For many of us, we have been taught to disconnect from that, especially if you’re socialized as a woman, to disconnect from who you are, what you want, what your body’s telling you, and listen and respond even if other people disagree or tell you something different.


[0:33:59] JW: In thinking about intersectionality too, we’re talking about being a woman, and then when you are a Black woman, or you are a woman of a different culture or a different ethnicity, you have a lot of different layers there that can impact your rest, and it looks different for all of us. Another resource that comes to mind is the book, Rest is Resistance by Tricia Hersey. That is another one that goes into details, specifically from the Black perspective of what rest looks like, and how rest is resistance against capitalism, and the patriarchy, and white supremacy, and all those things as well. That is definitely another great resource around rest also, but we don’t have time to get into the details around it.


[0:34:43] MM: I love that book too. I totally agree.


[0:34:45] JW: There’s someone else who had told me about, in a sense, being radical. Radical rest was another term that I’ve heard before as well. How do we set ourselves up to be radical about our rest, and the things that we need, and really being adamant about getting our rest?


I mean, we focus on how to eat, and what to eat. A lot of us are not going to go without eating, that’s something that we can control. We know how important food is for our body. We know how important water is for our body. But for some reason, rest seems to get left out of it. We have to really do our work to figure out, how does rest get prioritized in our lives just as much as as the other stuff, so that we can take care of ourselves and put the world down?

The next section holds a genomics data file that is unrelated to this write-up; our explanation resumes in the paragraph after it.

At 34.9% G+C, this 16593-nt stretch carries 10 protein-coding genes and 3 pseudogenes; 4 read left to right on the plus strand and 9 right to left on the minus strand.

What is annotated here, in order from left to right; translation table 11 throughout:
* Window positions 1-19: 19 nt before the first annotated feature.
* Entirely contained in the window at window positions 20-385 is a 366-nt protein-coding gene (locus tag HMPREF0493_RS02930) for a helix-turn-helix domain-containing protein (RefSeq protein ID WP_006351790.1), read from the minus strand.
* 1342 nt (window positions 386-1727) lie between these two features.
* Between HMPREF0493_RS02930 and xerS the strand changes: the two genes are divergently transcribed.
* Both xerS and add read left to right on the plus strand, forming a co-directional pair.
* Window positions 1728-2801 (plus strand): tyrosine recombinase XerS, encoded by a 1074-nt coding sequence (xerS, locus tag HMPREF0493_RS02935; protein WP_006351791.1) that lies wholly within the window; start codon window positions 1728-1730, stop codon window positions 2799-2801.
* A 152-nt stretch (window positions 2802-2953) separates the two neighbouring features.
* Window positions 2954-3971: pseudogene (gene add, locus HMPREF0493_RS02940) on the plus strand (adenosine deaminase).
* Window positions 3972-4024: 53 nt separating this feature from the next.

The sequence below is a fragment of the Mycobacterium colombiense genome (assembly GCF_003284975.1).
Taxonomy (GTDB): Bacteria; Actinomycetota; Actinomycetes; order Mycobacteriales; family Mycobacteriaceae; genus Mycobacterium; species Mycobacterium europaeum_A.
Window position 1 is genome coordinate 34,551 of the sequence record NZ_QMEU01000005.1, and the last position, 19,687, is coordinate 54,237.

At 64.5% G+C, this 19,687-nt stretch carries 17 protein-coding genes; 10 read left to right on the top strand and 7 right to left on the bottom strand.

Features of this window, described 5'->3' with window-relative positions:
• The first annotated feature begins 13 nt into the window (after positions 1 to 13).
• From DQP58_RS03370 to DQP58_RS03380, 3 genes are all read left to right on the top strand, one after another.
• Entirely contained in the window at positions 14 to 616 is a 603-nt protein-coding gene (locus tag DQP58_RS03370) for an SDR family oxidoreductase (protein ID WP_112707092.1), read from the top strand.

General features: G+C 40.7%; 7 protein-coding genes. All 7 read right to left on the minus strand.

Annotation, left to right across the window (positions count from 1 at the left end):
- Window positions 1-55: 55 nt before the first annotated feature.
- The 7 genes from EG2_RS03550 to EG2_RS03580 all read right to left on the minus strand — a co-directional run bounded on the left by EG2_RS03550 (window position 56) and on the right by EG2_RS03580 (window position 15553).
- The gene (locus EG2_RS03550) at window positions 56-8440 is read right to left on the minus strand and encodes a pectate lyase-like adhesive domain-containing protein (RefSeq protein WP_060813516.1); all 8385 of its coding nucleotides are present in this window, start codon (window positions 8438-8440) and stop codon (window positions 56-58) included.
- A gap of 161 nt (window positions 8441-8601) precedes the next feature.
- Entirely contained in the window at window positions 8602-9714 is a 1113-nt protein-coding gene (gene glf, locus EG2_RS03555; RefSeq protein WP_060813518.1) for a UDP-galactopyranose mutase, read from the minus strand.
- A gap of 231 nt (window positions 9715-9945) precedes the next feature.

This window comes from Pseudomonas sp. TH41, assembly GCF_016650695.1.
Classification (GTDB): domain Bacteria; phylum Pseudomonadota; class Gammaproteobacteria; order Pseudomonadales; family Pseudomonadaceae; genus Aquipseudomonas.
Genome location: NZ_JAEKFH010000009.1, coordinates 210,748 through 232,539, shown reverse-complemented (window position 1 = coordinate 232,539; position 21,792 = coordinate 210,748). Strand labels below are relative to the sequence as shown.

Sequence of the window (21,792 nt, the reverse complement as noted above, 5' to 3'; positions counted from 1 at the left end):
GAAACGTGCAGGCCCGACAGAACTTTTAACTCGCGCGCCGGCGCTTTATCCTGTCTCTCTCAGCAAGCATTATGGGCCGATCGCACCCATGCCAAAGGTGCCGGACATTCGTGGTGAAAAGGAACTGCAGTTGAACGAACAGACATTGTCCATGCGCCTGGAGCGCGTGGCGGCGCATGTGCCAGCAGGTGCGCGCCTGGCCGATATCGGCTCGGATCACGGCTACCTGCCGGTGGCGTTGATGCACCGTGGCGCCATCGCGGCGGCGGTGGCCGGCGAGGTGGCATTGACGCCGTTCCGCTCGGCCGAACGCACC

[0:35:42] MM: Yes. I know we’re about at time, but I want to make a note about the intersectionality piece. This is where sometimes coaching or having individual support is helpful, because in addition to the messages we all receive, we all receive different messages from our family, from our culture, from so many different things. There might be some messages you’re operating from that we haven’t covered in this conversation. Like for example, if your parents are immigrants. You might have gotten a lot of messages about being grateful, and hustling, and what jobs are worthy, and what aren’t, and other messages you might have gotten. Based on your lived experience, your identities, your culture, community, you might have other internalized messages that it’s helpful to see, name, and decide if you want to keep them or change them.


[0:36:28] JW: Great point. Great point. As we are beginning to wrap up this conversation, I do have this one question that I have to ask you, which is, what brings you joy in your work?